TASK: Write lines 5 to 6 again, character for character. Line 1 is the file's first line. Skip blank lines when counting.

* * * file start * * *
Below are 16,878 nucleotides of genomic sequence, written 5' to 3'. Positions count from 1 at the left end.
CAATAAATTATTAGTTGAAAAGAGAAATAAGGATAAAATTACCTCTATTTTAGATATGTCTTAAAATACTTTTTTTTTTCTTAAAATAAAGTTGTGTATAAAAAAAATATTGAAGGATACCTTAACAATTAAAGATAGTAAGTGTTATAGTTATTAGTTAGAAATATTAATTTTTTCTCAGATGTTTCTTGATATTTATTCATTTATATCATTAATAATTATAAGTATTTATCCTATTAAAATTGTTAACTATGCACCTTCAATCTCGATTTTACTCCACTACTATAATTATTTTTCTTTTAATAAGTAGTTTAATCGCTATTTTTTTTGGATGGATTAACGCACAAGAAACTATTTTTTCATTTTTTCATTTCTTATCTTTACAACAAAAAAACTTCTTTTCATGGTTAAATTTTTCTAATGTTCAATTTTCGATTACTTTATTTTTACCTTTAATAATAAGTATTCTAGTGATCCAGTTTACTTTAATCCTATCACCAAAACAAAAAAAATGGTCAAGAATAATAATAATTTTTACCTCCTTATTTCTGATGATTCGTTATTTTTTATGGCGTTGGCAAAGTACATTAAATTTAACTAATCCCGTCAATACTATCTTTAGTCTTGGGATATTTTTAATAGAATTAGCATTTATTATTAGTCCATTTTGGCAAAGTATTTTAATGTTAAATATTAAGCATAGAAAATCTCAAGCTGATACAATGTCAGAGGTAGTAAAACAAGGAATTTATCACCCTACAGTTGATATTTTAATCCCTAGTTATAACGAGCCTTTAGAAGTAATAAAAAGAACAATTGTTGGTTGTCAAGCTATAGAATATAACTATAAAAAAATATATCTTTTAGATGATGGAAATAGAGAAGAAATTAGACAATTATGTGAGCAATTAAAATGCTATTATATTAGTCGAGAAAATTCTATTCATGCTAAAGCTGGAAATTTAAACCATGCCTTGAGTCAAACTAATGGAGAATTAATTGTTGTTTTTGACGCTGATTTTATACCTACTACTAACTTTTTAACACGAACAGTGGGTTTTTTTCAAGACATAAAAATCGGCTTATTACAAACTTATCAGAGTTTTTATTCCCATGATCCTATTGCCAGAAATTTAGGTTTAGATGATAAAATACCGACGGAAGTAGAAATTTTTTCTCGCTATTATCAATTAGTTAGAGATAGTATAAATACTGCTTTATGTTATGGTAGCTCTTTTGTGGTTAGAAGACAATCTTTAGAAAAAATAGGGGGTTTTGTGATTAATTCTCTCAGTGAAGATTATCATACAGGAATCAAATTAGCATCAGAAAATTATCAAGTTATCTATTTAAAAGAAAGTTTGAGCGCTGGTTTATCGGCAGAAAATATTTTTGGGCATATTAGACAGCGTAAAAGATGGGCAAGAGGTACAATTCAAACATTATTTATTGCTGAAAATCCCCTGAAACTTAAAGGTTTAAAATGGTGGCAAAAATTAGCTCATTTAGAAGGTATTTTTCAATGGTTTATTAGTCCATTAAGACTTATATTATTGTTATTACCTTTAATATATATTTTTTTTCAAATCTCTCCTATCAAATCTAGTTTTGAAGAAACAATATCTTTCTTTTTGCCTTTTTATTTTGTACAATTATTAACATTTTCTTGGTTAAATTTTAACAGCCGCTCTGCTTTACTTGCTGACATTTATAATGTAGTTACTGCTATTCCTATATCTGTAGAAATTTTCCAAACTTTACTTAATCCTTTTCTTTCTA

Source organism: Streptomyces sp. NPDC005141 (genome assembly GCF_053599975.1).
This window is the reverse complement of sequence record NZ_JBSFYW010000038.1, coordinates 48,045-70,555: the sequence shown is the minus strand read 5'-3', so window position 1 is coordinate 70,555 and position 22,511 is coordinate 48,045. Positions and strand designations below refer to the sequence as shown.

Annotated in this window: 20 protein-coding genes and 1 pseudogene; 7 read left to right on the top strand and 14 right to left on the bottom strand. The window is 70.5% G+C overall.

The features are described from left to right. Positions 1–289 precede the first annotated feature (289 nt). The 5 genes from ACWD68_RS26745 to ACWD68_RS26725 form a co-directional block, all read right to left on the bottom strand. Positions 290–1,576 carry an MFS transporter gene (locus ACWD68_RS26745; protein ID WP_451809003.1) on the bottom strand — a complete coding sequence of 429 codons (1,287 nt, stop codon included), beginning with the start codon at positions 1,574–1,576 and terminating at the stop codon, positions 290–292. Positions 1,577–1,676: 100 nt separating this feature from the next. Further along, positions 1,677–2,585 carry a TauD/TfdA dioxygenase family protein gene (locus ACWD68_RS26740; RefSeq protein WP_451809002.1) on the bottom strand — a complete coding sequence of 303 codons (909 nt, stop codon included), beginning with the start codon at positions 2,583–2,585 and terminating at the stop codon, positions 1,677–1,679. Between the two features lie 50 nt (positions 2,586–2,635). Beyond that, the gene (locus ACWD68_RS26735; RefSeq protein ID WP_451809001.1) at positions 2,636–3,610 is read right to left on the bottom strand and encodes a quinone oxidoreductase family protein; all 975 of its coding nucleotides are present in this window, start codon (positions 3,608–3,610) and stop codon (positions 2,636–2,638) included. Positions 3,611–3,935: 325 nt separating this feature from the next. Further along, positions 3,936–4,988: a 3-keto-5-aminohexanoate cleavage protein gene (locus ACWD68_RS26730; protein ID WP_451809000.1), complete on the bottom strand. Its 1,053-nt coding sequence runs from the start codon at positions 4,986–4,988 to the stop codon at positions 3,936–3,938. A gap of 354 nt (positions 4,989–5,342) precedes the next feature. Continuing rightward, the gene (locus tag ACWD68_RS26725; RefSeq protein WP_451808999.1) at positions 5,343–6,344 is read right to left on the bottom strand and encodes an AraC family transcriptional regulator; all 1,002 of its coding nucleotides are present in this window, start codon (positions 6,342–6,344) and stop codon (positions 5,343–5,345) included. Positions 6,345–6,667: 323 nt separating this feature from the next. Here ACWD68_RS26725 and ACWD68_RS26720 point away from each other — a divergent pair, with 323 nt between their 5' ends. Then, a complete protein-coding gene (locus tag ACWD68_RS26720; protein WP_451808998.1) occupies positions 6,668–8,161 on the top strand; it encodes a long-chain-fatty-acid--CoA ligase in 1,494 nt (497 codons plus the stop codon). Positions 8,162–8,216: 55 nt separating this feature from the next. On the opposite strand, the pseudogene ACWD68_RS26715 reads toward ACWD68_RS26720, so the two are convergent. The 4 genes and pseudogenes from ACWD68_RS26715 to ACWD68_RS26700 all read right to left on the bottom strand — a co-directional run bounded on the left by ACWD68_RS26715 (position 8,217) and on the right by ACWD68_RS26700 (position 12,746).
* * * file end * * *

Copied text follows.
Annotated in this window: 20 protein-coding genes and 1 pseudogene; 7 read left to right on the top strand and 14 right to left on the bottom strand. The window is 70.5% G+C overall.

The features are described from left to right. Positions 1–289 precede the first annotated feature (289 nt). The 5 genes from ACWD68_RS26745 to ACWD68_RS26725 form a co-directional block, all read right to left on the bottom strand. Positions 290–1,576 carry an MFS transporter gene (locus ACWD68_RS26745; protein ID WP_451809003.1) on the bottom strand — a complete coding sequence of 429 codons (1,287 nt, stop codon included), beginning with the start codon at positions 1,574–1,576 and terminating at the stop codon, positions 290–292. Positions 1,577–1,676: 100 nt separating this feature from the next. Further along, positions 1,677–2,585 carry a TauD/TfdA dioxygenase family protein gene (locus ACWD68_RS26740; RefSeq protein WP_451809002.1) on the bottom strand — a complete coding sequence of 303 codons (909 nt, stop codon included), beginning with the start codon at positions 2,583–2,585 and terminating at the stop codon, positions 1,677–1,679. Between the two features lie 50 nt (positions 2,586–2,635). Beyond that, the gene (locus ACWD68_RS26735; RefSeq protein ID WP_451809001.1) at positions 2,636–3,610 is read right to left on the bottom strand and encodes a quinone oxidoreductase family protein; all 975 of its coding nucleotides are present in this window, start codon (positions 3,608–3,610) and stop codon (positions 2,636–2,638) included. Positions 3,611–3,935: 325 nt separating this feature from the next. Further along, positions 3,936–4,988: a 3-keto-5-aminohexanoate cleavage protein gene (locus ACWD68_RS26730; protein ID WP_451809000.1), complete on the bottom strand. Its 1,053-nt coding sequence runs from the start codon at positions 4,986–4,988 to the stop codon at positions 3,936–3,938. A gap of 354 nt (positions 4,989–5,342) precedes the next feature. Continuing rightward, the gene (locus tag ACWD68_RS26725; RefSeq protein WP_451808999.1) at positions 5,343–6,344 is read right to left on the bottom strand and encodes an AraC family transcriptional regulator; all 1,002 of its coding nucleotides are present in this window, start codon (positions 6,342–6,344) and stop codon (positions 5,343–5,345) included. Positions 6,345–6,667: 323 nt separating this feature from the next. Here ACWD68_RS26725 and ACWD68_RS26720 point away from each other — a divergent pair, with 323 nt between their 5' ends. Then, a complete protein-coding gene (locus tag ACWD68_RS26720; protein WP_451808998.1) occupies positions 6,668–8,161 on the top strand; it encodes a long-chain-fatty-acid--CoA ligase in 1,494 nt (497 codons plus the stop codon). Positions 8,162–8,216: 55 nt separating this feature from the next. On the opposite strand, the pseudogene ACWD68_RS26715 reads toward ACWD68_RS26720, so the two are convergent. The 4 genes and pseudogenes from ACWD68_RS26715 to ACWD68_RS26700 all read right to left on the bottom strand — a co-directional run bounded on the left by ACWD68_RS26715 (position 8,217) and on the right by ACWD68_RS26700 (position 12,746).